A Primer of Human Genetics is an introductory textbook designed to give students the foundation they need to understand and appreciate the extraordinary shifts in human genetics that have accompanied the arrival of genomics. The book lays out the key concepts of human evolution, quantitative genetics, and personalized medicine before describing the tools that are missing from most contemporary textbooks: genome-wide association studies, whole-genome resequencing, gene expression and epigenome profiling, and integrative genomics. The final section provides an up-to-date survey of specific findings in six major domains of human disease: immunological, metabolic, cardiovascular, cancer, neuropsychological, and aging disorders. After reading this textbook, not only will students be better equipped to read current literature, they will gain a sense of the impact that the revolution in genomics has had for our understanding of the human condition, as well as of the major trends in human genetics research. Students are assumed to have a core understanding of genetics such as would be obtained in a general genetics class.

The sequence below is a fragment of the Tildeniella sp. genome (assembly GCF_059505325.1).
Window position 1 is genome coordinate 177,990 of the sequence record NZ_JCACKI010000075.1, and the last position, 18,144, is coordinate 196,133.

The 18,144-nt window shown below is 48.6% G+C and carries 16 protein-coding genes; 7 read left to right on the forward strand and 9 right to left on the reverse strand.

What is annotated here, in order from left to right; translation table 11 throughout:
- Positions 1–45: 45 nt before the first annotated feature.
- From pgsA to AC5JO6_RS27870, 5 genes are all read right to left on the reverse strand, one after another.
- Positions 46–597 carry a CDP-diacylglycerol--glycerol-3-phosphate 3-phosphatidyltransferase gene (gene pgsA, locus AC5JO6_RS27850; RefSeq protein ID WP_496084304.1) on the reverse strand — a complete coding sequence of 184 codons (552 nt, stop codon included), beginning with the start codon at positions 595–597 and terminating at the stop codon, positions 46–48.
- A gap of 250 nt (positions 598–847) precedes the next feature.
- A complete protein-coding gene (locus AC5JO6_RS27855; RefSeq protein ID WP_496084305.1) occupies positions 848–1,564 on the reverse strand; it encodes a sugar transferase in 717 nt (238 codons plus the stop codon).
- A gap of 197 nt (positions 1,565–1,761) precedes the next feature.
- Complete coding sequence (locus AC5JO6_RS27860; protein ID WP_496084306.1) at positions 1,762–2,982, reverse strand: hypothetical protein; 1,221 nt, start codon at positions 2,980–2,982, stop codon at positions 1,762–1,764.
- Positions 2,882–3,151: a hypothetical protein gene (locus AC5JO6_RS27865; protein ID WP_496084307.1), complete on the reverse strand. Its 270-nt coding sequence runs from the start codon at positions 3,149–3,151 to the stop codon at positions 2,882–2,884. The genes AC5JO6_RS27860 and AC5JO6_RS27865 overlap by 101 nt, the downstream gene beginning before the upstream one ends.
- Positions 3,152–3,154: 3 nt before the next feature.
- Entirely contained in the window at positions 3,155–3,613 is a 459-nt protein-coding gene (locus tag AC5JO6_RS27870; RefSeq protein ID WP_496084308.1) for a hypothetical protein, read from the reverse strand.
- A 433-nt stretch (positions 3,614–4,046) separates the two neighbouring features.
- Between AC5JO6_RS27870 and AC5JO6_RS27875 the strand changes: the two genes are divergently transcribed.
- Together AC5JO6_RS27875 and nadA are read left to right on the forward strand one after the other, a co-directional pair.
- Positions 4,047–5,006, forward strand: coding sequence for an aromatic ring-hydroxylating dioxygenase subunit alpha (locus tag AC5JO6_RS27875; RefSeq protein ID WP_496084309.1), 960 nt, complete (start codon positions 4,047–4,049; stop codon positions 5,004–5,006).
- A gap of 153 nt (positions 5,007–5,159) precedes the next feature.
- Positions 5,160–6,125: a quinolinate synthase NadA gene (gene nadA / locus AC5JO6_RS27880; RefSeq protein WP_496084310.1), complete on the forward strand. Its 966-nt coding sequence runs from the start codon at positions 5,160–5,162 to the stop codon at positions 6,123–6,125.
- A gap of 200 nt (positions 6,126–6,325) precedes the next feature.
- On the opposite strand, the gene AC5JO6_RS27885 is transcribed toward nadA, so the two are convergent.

Each chapter is approximately 20 pages long, and organized under up to ten sub-headings, most of which incorporate an illustrative figure. Chapter summary points recap the key messages, and references point students to key reviews and contemporary highlights. Several of the chapters contain a single box, which provides extra material on topics such as 'Consent and Responsible Conduct of Research' and 'Methylation Analysis in Biology.'